An Iraqi court on Monday upheld the appeals of nine winning parliamentary candidates who were barred from office because of their alleged ties to the former Baath Party. The decision permits them to take up their seats and removes the last obstacle to the final certification of March’s inconclusive election results.
The decision came after a recount in Baghdad did not uncover any fraud, and appears to spell the end of a series of challenges to the result by Shiite parties aiming to overturn the narrow lead of the Sunni-backed former Prime Minister Iyad Allawi, whose faction won 91 seats in the parliament to 89 for that of incumbent Prime Minister Nouri Maliki.
Officials with Maliki’s State of Law coalition have indicated that they will raise no fresh objections, and Ali Lami, the head of the Accountability and Justice Commission charged with purging Baathists from office, said the commission respected the decision of the court.
Lami, who was a failed candidate for another major Shiite coalition, did say however that he would continue to investigate the candidates, with a view to uncovering fresh evidence that could be used to disqualify them at a later date. Though the identities of the nine have not been publicized in keeping with commission rules, officials with Allawi’s Iraqiya coalition say most of them were Sunnis from his electoral list.
In what Allawi has described as a witch hunt against his supporters, the commission prevented hundreds of mostly Sunni and secular candidates from competing in the election because of their ties to Saddam Hussein’s Baath Party.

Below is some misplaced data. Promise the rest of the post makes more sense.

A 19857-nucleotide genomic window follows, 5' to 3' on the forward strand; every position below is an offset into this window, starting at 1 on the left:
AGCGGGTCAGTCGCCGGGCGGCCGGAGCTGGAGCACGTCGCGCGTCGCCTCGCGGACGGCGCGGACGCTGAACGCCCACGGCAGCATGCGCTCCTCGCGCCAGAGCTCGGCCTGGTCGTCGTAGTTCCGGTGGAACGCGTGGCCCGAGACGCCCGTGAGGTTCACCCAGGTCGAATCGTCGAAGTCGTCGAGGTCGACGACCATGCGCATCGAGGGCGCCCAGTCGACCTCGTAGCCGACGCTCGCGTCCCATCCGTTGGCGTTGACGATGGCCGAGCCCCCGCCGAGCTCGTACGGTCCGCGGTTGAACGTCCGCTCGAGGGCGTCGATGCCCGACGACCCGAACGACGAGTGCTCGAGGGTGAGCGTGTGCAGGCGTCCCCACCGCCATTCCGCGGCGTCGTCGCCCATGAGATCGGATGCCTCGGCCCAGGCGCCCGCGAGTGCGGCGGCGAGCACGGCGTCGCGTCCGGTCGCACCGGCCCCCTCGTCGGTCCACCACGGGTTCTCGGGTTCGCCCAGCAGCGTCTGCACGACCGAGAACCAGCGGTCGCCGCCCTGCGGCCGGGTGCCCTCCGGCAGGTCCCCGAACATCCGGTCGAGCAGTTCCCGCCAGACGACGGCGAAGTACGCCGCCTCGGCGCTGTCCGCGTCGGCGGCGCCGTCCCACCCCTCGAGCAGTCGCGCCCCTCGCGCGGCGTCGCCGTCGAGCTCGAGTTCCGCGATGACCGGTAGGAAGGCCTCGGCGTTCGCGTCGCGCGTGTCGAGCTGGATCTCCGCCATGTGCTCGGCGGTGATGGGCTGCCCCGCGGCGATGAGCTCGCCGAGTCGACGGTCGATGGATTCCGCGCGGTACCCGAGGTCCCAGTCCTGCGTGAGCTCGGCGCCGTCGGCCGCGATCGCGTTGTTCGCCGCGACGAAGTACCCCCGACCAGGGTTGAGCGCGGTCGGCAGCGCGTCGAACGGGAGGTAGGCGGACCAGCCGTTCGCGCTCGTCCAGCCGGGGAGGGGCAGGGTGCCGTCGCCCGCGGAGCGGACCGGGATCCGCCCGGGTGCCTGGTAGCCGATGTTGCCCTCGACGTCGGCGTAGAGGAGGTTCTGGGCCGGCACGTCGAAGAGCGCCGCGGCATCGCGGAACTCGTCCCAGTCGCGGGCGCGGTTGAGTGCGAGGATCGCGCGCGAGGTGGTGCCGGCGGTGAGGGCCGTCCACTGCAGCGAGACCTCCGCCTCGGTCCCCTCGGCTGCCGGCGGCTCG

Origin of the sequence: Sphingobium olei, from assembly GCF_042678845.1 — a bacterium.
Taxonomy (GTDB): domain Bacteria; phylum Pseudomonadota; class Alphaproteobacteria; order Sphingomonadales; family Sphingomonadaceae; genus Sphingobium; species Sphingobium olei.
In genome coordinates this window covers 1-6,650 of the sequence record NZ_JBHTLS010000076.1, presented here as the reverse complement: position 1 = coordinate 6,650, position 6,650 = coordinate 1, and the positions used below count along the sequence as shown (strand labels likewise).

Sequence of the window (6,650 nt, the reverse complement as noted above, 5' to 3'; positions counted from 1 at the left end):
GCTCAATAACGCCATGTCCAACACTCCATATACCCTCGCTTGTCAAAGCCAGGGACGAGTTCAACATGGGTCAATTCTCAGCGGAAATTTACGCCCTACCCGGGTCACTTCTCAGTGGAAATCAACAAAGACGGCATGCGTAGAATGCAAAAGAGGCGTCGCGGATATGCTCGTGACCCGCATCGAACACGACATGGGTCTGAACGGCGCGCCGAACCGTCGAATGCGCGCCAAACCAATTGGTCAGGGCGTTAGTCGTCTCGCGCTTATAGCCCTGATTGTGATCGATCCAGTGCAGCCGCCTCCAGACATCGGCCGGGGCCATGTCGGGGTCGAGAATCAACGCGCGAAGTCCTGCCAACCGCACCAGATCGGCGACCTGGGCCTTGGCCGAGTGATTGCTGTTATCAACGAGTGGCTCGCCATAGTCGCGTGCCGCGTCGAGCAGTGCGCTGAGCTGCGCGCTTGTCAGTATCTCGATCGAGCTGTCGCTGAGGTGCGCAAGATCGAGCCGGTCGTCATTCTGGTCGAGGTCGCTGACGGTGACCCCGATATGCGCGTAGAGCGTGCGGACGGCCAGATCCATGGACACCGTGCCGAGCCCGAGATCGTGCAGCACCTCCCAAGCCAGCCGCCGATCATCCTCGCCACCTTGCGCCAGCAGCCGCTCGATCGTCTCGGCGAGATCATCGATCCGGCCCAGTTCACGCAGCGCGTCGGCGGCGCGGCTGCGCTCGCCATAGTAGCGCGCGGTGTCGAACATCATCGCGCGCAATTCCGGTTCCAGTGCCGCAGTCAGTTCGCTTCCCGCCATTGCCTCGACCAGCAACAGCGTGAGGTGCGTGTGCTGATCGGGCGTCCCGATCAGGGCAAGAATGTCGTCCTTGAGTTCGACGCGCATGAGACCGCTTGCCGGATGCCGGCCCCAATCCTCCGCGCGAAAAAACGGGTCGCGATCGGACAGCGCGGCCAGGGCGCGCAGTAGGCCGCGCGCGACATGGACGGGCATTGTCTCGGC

The commission is chaired by Ahmad Chalabi, a winning candidate for the Shiite-led Iraqi National Alliance, which came in third in the election. A spokesman for Chalabi, Entifadh Qanbar, said the commission had succeeded in its broader goal, which was “to prevent a Baathist surge in the Iraqi parliament.”
Though the challenges have failed to erode Allawi’s lead, Maliki and the Iraqi National Alliance have taken advantage of the delay in issuing final results to forge a tentative alliance that promises to deprive Allawi of the chance to form a government.
Iran had long pushed for such an alliance to be formed, while the U.S. has made it clear that it would prefer to see a coalition between Allawi and Maliki. Plans for a meeting between the two leaders have so far failed to materialize, but officials with both coalitions said the encounter could take place within the coming days now that the overall result of the election is unlikely to change.
Times staff writer Caesar Ahmed contributed to this report.